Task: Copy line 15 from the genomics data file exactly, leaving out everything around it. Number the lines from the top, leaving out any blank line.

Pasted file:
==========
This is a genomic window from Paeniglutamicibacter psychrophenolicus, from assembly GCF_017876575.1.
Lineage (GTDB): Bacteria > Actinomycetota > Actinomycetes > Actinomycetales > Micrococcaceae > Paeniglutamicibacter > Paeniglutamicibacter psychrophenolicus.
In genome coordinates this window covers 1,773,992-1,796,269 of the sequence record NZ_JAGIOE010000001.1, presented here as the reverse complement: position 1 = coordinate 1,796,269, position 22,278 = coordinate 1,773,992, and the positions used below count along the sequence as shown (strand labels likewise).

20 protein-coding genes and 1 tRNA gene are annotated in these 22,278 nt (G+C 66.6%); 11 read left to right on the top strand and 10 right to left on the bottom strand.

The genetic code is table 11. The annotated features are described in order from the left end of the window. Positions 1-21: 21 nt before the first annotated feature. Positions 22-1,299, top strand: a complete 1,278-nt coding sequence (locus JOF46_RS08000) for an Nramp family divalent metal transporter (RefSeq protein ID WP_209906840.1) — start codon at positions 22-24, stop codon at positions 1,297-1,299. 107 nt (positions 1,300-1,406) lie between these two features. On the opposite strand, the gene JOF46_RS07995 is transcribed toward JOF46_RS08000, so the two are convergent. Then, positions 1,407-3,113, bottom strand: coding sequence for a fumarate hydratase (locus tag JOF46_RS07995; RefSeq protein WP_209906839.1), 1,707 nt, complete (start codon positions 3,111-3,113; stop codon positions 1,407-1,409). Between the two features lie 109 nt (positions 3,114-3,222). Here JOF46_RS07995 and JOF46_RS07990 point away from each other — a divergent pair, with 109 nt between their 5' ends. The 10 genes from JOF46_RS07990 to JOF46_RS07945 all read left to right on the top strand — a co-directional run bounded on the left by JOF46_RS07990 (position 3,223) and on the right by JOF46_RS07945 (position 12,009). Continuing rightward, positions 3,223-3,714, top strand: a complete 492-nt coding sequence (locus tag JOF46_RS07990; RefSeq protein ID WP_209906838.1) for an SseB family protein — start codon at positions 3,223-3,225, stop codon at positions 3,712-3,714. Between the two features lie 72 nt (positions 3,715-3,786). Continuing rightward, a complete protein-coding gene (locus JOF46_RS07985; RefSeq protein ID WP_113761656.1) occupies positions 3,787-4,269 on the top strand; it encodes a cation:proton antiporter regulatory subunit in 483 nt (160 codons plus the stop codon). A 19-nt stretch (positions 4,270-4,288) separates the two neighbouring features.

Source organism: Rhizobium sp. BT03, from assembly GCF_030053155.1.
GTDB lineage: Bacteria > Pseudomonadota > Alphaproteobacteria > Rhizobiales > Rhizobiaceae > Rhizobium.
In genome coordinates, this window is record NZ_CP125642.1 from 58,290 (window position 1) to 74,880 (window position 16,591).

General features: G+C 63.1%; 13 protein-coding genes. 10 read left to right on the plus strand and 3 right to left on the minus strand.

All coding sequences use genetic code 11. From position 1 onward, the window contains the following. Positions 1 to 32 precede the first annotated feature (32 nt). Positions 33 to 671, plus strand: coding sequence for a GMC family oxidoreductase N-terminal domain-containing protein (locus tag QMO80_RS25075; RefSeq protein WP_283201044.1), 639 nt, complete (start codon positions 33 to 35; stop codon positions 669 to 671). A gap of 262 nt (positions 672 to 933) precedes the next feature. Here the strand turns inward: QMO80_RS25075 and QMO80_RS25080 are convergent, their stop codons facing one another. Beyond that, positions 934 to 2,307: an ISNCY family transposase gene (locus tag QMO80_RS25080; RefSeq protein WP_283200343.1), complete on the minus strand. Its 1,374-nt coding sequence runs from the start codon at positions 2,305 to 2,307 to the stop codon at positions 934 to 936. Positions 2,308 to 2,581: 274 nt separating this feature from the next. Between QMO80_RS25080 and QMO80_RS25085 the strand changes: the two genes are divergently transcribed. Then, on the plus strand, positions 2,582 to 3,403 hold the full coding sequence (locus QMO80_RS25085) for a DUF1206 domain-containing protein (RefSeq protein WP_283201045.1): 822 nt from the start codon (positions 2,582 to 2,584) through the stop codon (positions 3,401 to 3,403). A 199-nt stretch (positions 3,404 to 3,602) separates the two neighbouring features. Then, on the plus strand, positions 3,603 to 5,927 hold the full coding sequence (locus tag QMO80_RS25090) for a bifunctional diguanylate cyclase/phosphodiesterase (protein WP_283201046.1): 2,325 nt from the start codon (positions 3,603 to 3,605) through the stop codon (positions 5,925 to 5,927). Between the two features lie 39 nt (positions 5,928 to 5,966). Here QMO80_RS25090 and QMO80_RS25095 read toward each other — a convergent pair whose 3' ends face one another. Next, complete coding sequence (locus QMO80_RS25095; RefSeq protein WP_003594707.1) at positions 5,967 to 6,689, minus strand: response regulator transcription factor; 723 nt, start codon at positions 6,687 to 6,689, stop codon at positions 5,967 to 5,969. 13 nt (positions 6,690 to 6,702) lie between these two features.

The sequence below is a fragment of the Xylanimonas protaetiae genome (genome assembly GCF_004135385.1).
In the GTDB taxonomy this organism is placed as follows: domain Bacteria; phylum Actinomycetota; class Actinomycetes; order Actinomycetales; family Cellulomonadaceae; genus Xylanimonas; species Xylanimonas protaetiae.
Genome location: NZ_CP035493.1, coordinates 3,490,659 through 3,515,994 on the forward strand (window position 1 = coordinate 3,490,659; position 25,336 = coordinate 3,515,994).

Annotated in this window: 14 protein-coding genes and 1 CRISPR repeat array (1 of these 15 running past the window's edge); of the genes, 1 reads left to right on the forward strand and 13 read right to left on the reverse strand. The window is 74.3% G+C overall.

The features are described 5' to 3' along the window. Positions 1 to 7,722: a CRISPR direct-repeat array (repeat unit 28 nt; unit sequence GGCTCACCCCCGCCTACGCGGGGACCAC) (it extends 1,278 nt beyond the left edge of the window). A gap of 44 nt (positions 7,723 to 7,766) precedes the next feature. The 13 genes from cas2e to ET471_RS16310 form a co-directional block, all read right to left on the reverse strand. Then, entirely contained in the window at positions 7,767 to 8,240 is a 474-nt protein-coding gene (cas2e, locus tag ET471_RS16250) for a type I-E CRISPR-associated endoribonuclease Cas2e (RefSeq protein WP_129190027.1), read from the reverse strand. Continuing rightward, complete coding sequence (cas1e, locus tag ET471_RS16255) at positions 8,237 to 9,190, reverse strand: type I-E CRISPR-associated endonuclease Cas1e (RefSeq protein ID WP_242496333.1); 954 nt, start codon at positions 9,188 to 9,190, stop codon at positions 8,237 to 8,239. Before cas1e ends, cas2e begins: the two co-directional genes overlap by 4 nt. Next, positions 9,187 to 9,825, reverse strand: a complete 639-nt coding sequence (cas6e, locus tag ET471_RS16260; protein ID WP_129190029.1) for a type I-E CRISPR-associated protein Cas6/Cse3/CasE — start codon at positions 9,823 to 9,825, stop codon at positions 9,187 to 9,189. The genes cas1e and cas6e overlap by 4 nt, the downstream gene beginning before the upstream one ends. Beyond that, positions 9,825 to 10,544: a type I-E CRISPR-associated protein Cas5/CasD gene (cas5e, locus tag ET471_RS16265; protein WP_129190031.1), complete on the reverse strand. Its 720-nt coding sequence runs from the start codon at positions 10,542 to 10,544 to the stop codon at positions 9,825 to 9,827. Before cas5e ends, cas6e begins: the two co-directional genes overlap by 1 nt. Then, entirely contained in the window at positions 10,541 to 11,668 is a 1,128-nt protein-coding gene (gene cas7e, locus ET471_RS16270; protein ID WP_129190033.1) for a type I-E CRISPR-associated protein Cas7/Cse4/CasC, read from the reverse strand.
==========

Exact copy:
The features are described 5' to 3' along the window. Positions 1 to 7,722: a CRISPR direct-repeat array (repeat unit 28 nt; unit sequence GGCTCACCCCCGCCTACGCGGGGACCAC) (it extends 1,278 nt beyond the left edge of the window). A gap of 44 nt (positions 7,723 to 7,766) precedes the next feature. The 13 genes from cas2e to ET471_RS16310 form a co-directional block, all read right to left on the reverse strand. Then, entirely contained in the window at positions 7,767 to 8,240 is a 474-nt protein-coding gene (cas2e, locus tag ET471_RS16250) for a type I-E CRISPR-associated endoribonuclease Cas2e (RefSeq protein WP_129190027.1), read from the reverse strand. Continuing rightward, complete coding sequence (cas1e, locus tag ET471_RS16255) at positions 8,237 to 9,190, reverse strand: type I-E CRISPR-associated endonuclease Cas1e (RefSeq protein ID WP_242496333.1); 954 nt, start codon at positions 9,188 to 9,190, stop codon at positions 8,237 to 8,239. Before cas1e ends, cas2e begins: the two co-directional genes overlap by 4 nt. Next, positions 9,187 to 9,825, reverse strand: a complete 639-nt coding sequence (cas6e, locus tag ET471_RS16260; protein ID WP_129190029.1) for a type I-E CRISPR-associated protein Cas6/Cse3/CasE — start codon at positions 9,823 to 9,825, stop codon at positions 9,187 to 9,189. The genes cas1e and cas6e overlap by 4 nt, the downstream gene beginning before the upstream one ends. Beyond that, positions 9,825 to 10,544: a type I-E CRISPR-associated protein Cas5/CasD gene (cas5e, locus tag ET471_RS16265; protein WP_129190031.1), complete on the reverse strand. Its 720-nt coding sequence runs from the start codon at positions 10,542 to 10,544 to the stop codon at positions 9,825 to 9,827. Before cas5e ends, cas6e begins: the two co-directional genes overlap by 1 nt. Then, entirely contained in the window at positions 10,541 to 11,668 is a 1,128-nt protein-coding gene (gene cas7e, locus ET471_RS16270; protein ID WP_129190033.1) for a type I-E CRISPR-associated protein Cas7/Cse4/CasC, read from the reverse strand.